§  work focusing on adjusting rules to grant equivalent system (no record of face value of loans)

o   Debt relief for non-ODA claims should not be reported as ODA:

§  Current discussions based on principle that debt relief of non-ODA claims counts as ODA. 

Julia Benn


08 min.


{PPT 2}

Pre-selected delegates and CSOs will be called on by the moderator to intervene. The moderator will inform pre-selected discussants that they will have 3 minutes for their intervention. If there is remaining time, the moderator will open the floor for other questions (using the hand-raising function).

Discussant 1: CSO representative (3 min. max.), Henry Morales and Marcela Browne, RoA-Latin America and Caribbean

Thank Ms. Julia Benn for the updates on latest developments in the negotiations with the Paris Club on how Debt Relief should be reported under the grant equivalent approach. And for the opportunity to discuss this subject as discussions with the Paris Club take place. In the months to come it is likely debt relief will become a more important aid modality:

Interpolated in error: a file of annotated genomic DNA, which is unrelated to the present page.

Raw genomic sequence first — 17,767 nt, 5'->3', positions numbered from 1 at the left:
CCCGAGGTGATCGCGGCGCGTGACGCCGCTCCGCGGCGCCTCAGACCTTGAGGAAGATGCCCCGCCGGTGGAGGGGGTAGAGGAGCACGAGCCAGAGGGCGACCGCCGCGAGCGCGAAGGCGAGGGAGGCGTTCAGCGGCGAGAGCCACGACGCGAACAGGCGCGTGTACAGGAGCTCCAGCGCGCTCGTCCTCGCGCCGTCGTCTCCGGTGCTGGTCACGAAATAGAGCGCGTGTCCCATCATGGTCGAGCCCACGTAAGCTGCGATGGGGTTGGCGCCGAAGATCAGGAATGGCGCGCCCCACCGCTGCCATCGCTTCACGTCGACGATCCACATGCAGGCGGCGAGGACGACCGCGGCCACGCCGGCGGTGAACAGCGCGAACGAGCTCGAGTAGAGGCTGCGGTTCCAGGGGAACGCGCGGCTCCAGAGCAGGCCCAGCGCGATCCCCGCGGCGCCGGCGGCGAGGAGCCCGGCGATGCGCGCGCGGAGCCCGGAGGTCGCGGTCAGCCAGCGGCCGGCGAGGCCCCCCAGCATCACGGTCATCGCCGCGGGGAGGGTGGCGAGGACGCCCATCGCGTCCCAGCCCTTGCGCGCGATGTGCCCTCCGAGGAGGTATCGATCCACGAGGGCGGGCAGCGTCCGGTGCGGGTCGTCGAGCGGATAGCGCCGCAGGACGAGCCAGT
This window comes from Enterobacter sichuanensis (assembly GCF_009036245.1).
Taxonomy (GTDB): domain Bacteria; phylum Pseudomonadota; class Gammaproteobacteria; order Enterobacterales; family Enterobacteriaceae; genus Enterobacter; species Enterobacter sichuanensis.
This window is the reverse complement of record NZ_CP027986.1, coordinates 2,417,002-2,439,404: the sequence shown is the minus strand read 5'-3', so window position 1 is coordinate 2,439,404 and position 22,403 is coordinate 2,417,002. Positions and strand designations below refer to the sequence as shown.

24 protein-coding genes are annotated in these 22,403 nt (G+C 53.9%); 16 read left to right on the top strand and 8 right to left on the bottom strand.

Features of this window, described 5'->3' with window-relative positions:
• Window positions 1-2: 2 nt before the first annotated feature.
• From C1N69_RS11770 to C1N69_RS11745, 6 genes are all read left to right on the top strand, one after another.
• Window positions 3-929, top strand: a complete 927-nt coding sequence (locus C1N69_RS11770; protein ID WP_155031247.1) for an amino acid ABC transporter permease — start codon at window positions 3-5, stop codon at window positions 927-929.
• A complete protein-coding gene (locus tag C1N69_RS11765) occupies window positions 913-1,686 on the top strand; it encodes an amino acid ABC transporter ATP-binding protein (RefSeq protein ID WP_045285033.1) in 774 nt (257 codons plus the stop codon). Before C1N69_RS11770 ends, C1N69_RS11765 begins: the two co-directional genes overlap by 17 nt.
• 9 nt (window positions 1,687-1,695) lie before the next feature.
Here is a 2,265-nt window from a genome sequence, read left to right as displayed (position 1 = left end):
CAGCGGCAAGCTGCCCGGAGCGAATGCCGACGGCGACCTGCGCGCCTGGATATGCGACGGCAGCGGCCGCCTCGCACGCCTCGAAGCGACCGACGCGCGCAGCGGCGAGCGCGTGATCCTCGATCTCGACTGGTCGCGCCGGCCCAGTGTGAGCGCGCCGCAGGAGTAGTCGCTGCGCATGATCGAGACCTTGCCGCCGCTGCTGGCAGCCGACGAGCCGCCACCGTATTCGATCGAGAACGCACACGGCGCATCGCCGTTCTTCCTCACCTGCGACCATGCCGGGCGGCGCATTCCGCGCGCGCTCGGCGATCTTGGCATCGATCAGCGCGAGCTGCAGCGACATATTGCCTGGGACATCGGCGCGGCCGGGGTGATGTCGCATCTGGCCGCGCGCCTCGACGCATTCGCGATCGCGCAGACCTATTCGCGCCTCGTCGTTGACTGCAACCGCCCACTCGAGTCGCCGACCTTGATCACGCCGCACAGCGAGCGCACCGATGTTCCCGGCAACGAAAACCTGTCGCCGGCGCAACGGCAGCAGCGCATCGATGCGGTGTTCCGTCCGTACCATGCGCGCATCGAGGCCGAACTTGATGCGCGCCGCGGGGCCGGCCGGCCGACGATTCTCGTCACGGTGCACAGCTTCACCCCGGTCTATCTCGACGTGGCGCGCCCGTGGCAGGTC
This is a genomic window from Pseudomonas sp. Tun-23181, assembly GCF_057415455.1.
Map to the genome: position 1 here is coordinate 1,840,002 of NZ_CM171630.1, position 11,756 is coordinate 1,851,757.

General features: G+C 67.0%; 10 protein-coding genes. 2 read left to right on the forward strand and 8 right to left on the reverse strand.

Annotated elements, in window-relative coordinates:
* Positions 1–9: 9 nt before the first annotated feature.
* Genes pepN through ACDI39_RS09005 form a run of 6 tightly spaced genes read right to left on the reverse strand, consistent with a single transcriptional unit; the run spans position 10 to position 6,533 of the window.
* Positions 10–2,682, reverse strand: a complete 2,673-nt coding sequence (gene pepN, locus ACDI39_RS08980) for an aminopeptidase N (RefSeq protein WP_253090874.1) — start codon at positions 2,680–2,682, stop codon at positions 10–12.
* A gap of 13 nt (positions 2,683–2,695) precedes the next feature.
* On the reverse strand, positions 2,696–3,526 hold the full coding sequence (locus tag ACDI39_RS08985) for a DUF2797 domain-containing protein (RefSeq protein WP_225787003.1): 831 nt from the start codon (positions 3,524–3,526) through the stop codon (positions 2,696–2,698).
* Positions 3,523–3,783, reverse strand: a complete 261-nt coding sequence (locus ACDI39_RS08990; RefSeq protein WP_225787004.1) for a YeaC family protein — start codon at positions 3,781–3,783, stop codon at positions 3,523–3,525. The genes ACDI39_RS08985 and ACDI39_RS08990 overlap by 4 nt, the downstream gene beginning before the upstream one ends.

1. The donor community needs to ensure transparency around debt related issues (currently,  there is little information available on practices of lenders, including DAC members) and guarantee that new credits to developing countries are legitimate and their reimbursement sustainable, including debt restructurings or cancellations. 
  2. In the current context, it is a priority and an urgent need to grant debt relief to partner countries. Furthermore, in the current situation donor countries should reduce the levels of indebtedness of partner countries and avoid new debts, while looking for other types of funding that generate new and additional resources for partner countries that do not affect the capacity of partner countries to face the pandemic and its social and economic impacts.
  3. To avoid ‘aid inflation’, donors should exclude all debt relief on ODA loans from future ODA reporting. As a very minimum, they should fix the current system fault in the Grant Equivalent reporting which allows for debt relief to be double counted (loans previous to 2018).
  4.  Ahead of the negotiations with the Paris Club the DAC community needs to ensure: